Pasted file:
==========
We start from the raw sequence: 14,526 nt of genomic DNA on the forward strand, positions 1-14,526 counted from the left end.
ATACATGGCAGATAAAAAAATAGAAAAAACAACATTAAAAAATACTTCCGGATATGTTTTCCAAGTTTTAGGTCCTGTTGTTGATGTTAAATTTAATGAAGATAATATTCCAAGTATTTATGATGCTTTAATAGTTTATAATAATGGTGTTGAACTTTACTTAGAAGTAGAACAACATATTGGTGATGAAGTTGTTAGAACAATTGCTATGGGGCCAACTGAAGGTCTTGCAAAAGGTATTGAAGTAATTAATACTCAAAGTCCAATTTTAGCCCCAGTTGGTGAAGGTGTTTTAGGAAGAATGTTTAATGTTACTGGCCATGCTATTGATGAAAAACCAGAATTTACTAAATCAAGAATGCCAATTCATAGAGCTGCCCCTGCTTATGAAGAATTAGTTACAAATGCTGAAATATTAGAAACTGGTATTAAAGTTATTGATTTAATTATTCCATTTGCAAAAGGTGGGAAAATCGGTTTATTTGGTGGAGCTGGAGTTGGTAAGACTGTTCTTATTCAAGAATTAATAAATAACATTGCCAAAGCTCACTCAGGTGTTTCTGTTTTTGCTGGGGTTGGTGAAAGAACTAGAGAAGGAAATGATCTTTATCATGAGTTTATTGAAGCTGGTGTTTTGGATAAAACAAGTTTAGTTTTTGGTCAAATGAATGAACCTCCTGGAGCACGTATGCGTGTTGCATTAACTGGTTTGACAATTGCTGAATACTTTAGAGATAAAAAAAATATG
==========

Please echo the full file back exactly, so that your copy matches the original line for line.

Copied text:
We start from the raw sequence: 14,526 nt of genomic DNA on the forward strand, positions 1-14,526 counted from the left end.
ATACATGGCAGATAAAAAAATAGAAAAAACAACATTAAAAAATACTTCCGGATATGTTTTCCAAGTTTTAGGTCCTGTTGTTGATGTTAAATTTAATGAAGATAATATTCCAAGTATTTATGATGCTTTAATAGTTTATAATAATGGTGTTGAACTTTACTTAGAAGTAGAACAACATATTGGTGATGAAGTTGTTAGAACAATTGCTATGGGGCCAACTGAAGGTCTTGCAAAAGGTATTGAAGTAATTAATACTCAAAGTCCAATTTTAGCCCCAGTTGGTGAAGGTGTTTTAGGAAGAATGTTTAATGTTACTGGCCATGCTATTGATGAAAAACCAGAATTTACTAAATCAAGAATGCCAATTCATAGAGCTGCCCCTGCTTATGAAGAATTAGTTACAAATGCTGAAATATTAGAAACTGGTATTAAAGTTATTGATTTAATTATTCCATTTGCAAAAGGTGGGAAAATCGGTTTATTTGGTGGAGCTGGAGTTGGTAAGACTGTTCTTATTCAAGAATTAATAAATAACATTGCCAAAGCTCACTCAGGTGTTTCTGTTTTTGCTGGGGTTGGTGAAAGAACTAGAGAAGGAAATGATCTTTATCATGAGTTTATTGAAGCTGGTGTTTTGGATAAAACAAGTTTAGTTTTTGGTCAAATGAATGAACCTCCTGGAGCACGTATGCGTGTTGCATTAACTGGTTTGACAATTGCTGAATACTTTAGAGATAAAAAAAATATG